Saturday, September 3, 2011

Reflections: Moment

There are those everlasting songs: Tunes that sifted through summer flings, tragic breakups and stick to our most treasured memories. Yeahhh, those songs.

Today, listening to Pandora and pushing a sponge against an encrusted plate, one of those songs took hold of my cerebellum and pulled me through my past, present and future:

When my father was working at BET, he used to come home with samples of new music. I remember him bringing home Ruff Endz’s “Someone to Love You” single and tossing it to me.
“They’re on the come-up; I think you’ll like them.”

It was like I was outside of myself. A girl of fourteen, swinging to and fro in a tattered swivel chair, placed the CD in her computer’s drive. After the first three lines of the song, she pushed the headphones closer to her ears, amazed at how easily the lead singer verbalized every teenage girl’s truth.

The tears were unexpected, the repeat inevitable and the emotion indescribable.
There is a moment where every girl realizes the difference between a good man/boy and the one she dealt or is dealing with. After this moment, we either take one of two turns. The first path is that of denial: A long and twisted road scattered with false hope and wishful thinking, half-assed men greeting us along the way. The second path is that of truth: A lonely journey trudging morals and values that will beam their brightest only in the palm of the purest heart.

The latter seems too cliché for these teenage girls. They are taught by life’s love lessons earlier on that fairytales only exists in books.

I believed that too.

That there was no boy/man with a mother that had raised him like mine had. They don’t respect their temples as we do. Love was only for breaking hearts and hurting slowly.
I neglected my moment. Flung my headphones aside and smirked at my tears. What a beautiful and imaginary song! Surely, a woman must’ve written this for them. Surely, they were puppets on some label’s string. There is nothing real about these lyrics.

I wonder how many girls have fled this moment. I wonder how many have thrown themselves right back into the ring, fighting a fight that is not their own. I wonder how many have sat in front of mirrors, asking what they did wrong. I wonder how many cry for no reason. I wonder if they know and understand that they are not alone.

Lucky for me, I had a mother to whisper good things to me. As a child, she sung Ray Charles’ “You Are So Beautiful” every night while I fell asleep. Every time I found myself on path number one, the melody of her voice would drift quickly into my mind. I’d awake from a lively slumber, gazing at a fool who would soon see my back as it left.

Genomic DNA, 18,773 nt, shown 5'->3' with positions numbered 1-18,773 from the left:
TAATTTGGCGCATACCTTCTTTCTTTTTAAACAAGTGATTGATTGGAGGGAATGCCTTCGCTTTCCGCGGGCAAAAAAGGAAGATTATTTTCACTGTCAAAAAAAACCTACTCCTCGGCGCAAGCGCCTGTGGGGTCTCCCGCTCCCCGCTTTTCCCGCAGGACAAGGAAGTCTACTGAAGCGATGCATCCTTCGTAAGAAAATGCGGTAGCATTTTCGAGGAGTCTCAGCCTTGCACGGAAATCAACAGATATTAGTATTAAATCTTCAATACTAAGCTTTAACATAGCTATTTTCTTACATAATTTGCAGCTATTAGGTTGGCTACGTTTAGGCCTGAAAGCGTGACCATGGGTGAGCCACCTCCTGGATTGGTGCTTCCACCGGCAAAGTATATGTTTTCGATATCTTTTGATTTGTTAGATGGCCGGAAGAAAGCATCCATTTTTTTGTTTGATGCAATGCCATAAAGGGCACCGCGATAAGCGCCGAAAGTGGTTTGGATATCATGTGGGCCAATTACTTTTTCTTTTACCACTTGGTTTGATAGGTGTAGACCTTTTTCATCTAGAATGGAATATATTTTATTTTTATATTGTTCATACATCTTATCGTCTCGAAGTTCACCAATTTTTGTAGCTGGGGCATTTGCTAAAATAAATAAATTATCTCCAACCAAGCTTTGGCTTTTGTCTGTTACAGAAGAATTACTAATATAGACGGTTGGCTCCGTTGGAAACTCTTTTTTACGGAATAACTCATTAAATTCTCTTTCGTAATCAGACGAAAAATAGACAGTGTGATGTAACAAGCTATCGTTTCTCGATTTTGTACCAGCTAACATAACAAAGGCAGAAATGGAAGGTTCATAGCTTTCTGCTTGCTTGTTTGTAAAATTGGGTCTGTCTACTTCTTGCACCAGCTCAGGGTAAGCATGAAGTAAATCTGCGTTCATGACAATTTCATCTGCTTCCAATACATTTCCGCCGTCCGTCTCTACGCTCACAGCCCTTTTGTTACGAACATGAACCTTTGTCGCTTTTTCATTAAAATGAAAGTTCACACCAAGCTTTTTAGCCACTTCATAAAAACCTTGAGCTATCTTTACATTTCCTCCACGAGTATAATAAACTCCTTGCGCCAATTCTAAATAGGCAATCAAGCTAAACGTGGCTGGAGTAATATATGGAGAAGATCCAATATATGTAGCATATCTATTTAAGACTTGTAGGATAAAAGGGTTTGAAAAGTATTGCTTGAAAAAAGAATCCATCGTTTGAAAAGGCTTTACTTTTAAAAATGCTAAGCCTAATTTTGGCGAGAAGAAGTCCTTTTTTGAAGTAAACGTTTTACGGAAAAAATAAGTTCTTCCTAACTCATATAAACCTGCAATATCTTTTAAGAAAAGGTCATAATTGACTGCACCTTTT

I am sick of hearing friends complain about men who aren’t worthy of their time. We have so many excuses for the neglectful ones. Sunglasses and smiles hiding our bruises, we uplift them to pedestals on which they don’t belong.

If you are reading this and you’ve missed your moment, I’m giving it to you. Good men exist, they teeter on the corner of opening your eyes and letting your guard down. This is your moment, if you’ve missed it.

Run, renew and wait.


Veronica said...

Warning: This response is a novel--lol:

Wait wait wait! Your dad worked at BET?!?! My mom worked at BET for almost 10 years and I worked there for 1 year after high school! Was your dad at the old news building in D.C.? Small SMALL world Riv!

I remember that RuffEndz song too. My favorite part was the near-end adlibs "Someone to love you, you-y-y-you-y-y-yooouu-ooh" LOL!

I had this exact thought a few days ago. How many times does a young girl cry tears for a BOY that doesn't deserve them? How many girls have gone back and forth with a BOY that didn't deserve to even be in their presence in the first place? Too many.

Yes, good men exist and I'm a sure witness that all men at not dogs. When will women realize their worth? It breaks my heart to see young girls & even grown women being used, abused and disrespected. But it all begins at home. It is this generation's duty to teach our daughters from BIRTH that they should carry themselves and be upheld as queens and expect nothing less.

Love this post.

riva. said...

"It is this generation's duty to teach our daughters from BIRTH that they should carry themselves and be upheld as queens and expect nothing less. "

A-men sista! The epitome of how I will raise my own.

Yeah mann, my dad worked at the NYC offices though. Those were good times. Free concert tickets, backstage, etc... lol

Thanks for reading. :)